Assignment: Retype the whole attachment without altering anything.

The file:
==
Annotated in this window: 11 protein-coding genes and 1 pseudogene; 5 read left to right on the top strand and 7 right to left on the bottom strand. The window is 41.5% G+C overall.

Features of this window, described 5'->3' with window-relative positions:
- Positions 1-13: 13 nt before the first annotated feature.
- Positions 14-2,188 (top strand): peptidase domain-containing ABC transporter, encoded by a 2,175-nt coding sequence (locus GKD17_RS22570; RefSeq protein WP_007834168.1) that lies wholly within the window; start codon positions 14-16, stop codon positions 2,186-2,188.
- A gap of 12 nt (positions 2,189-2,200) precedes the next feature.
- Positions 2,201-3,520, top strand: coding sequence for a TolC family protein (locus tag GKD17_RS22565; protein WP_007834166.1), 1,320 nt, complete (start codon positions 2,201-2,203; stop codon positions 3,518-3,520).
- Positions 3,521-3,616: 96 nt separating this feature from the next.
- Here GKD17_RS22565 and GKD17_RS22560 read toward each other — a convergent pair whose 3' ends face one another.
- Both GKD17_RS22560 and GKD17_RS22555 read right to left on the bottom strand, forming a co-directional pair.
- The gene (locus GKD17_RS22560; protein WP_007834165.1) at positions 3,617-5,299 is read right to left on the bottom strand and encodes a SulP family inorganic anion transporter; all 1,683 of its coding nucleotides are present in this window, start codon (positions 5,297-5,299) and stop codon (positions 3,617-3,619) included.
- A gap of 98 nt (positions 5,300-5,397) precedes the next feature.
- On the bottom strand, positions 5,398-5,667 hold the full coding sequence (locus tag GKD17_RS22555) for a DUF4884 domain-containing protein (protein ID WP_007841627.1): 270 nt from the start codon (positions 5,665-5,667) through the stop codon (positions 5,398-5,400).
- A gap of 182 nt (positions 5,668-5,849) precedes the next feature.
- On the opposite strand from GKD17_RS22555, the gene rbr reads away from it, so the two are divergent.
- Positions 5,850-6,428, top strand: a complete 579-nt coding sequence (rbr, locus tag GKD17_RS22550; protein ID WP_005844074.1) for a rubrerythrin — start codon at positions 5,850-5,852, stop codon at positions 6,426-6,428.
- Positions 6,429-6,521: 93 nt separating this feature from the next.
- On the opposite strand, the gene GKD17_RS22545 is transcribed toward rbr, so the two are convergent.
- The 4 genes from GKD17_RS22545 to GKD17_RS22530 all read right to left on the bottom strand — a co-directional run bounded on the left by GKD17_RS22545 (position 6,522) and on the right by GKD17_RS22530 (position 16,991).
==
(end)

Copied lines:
Annotated in this window: 11 protein-coding genes and 1 pseudogene; 5 read left to right on the top strand and 7 right to left on the bottom strand. The window is 41.5% G+C overall.

Features of this window, described 5'->3' with window-relative positions:
- Positions 1-13: 13 nt before the first annotated feature.
- Positions 14-2,188 (top strand): peptidase domain-containing ABC transporter, encoded by a 2,175-nt coding sequence (locus GKD17_RS22570; RefSeq protein WP_007834168.1) that lies wholly within the window; start codon positions 14-16, stop codon positions 2,186-2,188.
- A gap of 12 nt (positions 2,189-2,200) precedes the next feature.
- Positions 2,201-3,520, top strand: coding sequence for a TolC family protein (locus tag GKD17_RS22565; protein WP_007834166.1), 1,320 nt, complete (start codon positions 2,201-2,203; stop codon positions 3,518-3,520).
- Positions 3,521-3,616: 96 nt separating this feature from the next.
- Here GKD17_RS22565 and GKD17_RS22560 read toward each other — a convergent pair whose 3' ends face one another.
- Both GKD17_RS22560 and GKD17_RS22555 read right to left on the bottom strand, forming a co-directional pair.
- The gene (locus GKD17_RS22560; protein WP_007834165.1) at positions 3,617-5,299 is read right to left on the bottom strand and encodes a SulP family inorganic anion transporter; all 1,683 of its coding nucleotides are present in this window, start codon (positions 5,297-5,299) and stop codon (positions 3,617-3,619) included.
- A gap of 98 nt (positions 5,300-5,397) precedes the next feature.
- On the bottom strand, positions 5,398-5,667 hold the full coding sequence (locus tag GKD17_RS22555) for a DUF4884 domain-containing protein (protein ID WP_007841627.1): 270 nt from the start codon (positions 5,665-5,667) through the stop codon (positions 5,398-5,400).
- A gap of 182 nt (positions 5,668-5,849) precedes the next feature.
- On the opposite strand from GKD17_RS22555, the gene rbr reads away from it, so the two are divergent.
- Positions 5,850-6,428, top strand: a complete 579-nt coding sequence (rbr, locus tag GKD17_RS22550; protein ID WP_005844074.1) for a rubrerythrin — start codon at positions 5,850-5,852, stop codon at positions 6,426-6,428.
- Positions 6,429-6,521: 93 nt separating this feature from the next.
- On the opposite strand, the gene GKD17_RS22545 is transcribed toward rbr, so the two are convergent.
- The 4 genes from GKD17_RS22545 to GKD17_RS22530 all read right to left on the bottom strand — a co-directional run bounded on the left by GKD17_RS22545 (position 6,522) and on the right by GKD17_RS22530 (position 16,991).